Thursday, November 27, 2008

Ten Things I'm Thankful For

Hard to believe that it's Thanksgiving already. November, and indeed 2008, have flown by in a blur. Before settling into a day of heavy eating, NFL on the box, and very possibly a nap, Macro Man feels compelled to count his blessings after what has been an extraordinarily eventful year:

First, a few repeats from last year:

1) First, and most importantly, that Mrs. Macro and the Macro Boys are healthy and happy, as is he himself.

2) Although it may seem an odd year to say this, Macro Man remains thankful that he works in an industry that provides intellectual stimulation, indulges his competitive instincts, and offers plenty of fodder for his satiric side.

3) That his real-world portfolio has been empty of structured credit, ABS, MBS, leveraged loans, and all other manner of performance-killing credit turds.

Of course, given the traumatic events of 2008, there is plenty for Macro Man to be thankful for from his perch of relative comfort:

4) That he made the right choice when he switched shops in Q1 of this year

5) That the vast majority of his friends in the market have retained their jobs, and that those at Lehman and Bear managed to find new ones. Moreover, that those who have recently been let go are of a sufficiently high calibre that they should find new work relatively easily.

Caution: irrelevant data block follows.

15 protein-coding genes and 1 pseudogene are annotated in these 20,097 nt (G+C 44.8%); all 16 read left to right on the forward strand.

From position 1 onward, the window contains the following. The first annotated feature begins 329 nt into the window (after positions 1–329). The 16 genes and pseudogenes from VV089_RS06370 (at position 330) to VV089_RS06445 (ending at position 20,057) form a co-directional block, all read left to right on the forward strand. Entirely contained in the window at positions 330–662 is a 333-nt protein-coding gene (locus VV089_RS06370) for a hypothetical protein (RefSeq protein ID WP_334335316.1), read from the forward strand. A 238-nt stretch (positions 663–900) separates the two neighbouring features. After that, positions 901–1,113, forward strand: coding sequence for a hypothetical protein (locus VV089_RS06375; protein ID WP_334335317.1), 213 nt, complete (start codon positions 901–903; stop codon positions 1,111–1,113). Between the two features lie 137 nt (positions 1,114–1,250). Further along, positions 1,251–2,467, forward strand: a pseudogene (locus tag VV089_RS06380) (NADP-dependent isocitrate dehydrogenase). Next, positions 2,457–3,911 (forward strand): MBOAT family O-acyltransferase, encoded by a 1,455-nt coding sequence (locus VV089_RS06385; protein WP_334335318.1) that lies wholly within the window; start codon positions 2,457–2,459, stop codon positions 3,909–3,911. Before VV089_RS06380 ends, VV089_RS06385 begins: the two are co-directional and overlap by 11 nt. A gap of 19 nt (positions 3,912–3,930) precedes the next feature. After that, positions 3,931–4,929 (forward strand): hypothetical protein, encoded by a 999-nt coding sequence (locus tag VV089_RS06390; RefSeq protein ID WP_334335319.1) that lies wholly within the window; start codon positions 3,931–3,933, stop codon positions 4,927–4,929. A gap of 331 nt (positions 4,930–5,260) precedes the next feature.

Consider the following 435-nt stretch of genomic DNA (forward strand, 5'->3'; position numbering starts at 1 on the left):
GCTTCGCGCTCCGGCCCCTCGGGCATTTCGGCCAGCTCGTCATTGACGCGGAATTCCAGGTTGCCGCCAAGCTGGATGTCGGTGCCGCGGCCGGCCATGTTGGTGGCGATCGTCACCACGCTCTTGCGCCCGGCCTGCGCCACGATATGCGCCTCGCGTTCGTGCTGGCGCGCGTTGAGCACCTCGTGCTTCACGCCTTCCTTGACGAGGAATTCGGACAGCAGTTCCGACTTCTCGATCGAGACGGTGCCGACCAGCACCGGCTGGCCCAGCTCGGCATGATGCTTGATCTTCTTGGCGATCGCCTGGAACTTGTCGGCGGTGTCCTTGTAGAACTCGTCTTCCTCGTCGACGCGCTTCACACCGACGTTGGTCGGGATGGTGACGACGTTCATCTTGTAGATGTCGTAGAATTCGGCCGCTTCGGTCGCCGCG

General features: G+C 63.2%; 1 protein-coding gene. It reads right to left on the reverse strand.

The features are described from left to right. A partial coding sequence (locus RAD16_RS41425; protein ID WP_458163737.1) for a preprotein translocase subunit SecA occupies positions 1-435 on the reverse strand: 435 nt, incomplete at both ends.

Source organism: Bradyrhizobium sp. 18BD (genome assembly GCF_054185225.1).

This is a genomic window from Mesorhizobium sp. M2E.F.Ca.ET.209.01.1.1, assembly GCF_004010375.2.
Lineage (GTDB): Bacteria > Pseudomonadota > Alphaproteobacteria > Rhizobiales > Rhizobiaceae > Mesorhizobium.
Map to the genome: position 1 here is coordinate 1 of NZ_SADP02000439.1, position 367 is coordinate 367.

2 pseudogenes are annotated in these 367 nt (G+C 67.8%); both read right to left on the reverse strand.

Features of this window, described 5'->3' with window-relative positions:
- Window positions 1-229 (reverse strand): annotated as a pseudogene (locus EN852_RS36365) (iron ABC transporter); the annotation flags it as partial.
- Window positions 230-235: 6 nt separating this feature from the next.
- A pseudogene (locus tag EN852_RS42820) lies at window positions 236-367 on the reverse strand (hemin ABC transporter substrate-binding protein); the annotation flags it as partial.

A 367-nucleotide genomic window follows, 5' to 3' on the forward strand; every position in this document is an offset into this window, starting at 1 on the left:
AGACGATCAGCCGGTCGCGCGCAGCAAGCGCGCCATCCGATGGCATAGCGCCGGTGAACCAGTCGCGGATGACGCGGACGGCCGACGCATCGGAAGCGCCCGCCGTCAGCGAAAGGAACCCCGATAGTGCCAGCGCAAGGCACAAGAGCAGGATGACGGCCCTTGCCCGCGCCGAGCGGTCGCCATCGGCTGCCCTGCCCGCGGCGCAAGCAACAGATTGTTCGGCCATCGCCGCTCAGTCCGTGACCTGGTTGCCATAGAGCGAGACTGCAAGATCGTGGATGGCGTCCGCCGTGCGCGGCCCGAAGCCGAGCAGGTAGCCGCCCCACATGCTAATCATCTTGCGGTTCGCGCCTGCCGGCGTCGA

6) That he didn't have his life, or indeed any, savings in Icesave or any other dodgy, now-defunct, account.

7) That he is in no way reliant on astute policy-making from the US Treasury or ECB to guarantee his personal or professional success.

8) That the AKP survived....and that Macro Man subsequently took profits and got out of Turkey altogether in August.

9) That Macro Man had the sense to stick to his investment methodology, and that it has served him pretty well in what has been a difficult year.

10) That this space continues to attract a frankly baffling number of readers and a high calibre of interaction with other market punters and observers. Thanks for reading....

....and best of luck for the remainder of 2008.

15 comments:

Damcanu said...

6) That he didn't have his life, or indeed any, savings in Icesave or any other dodgy, now-defunct, account.

----------------------------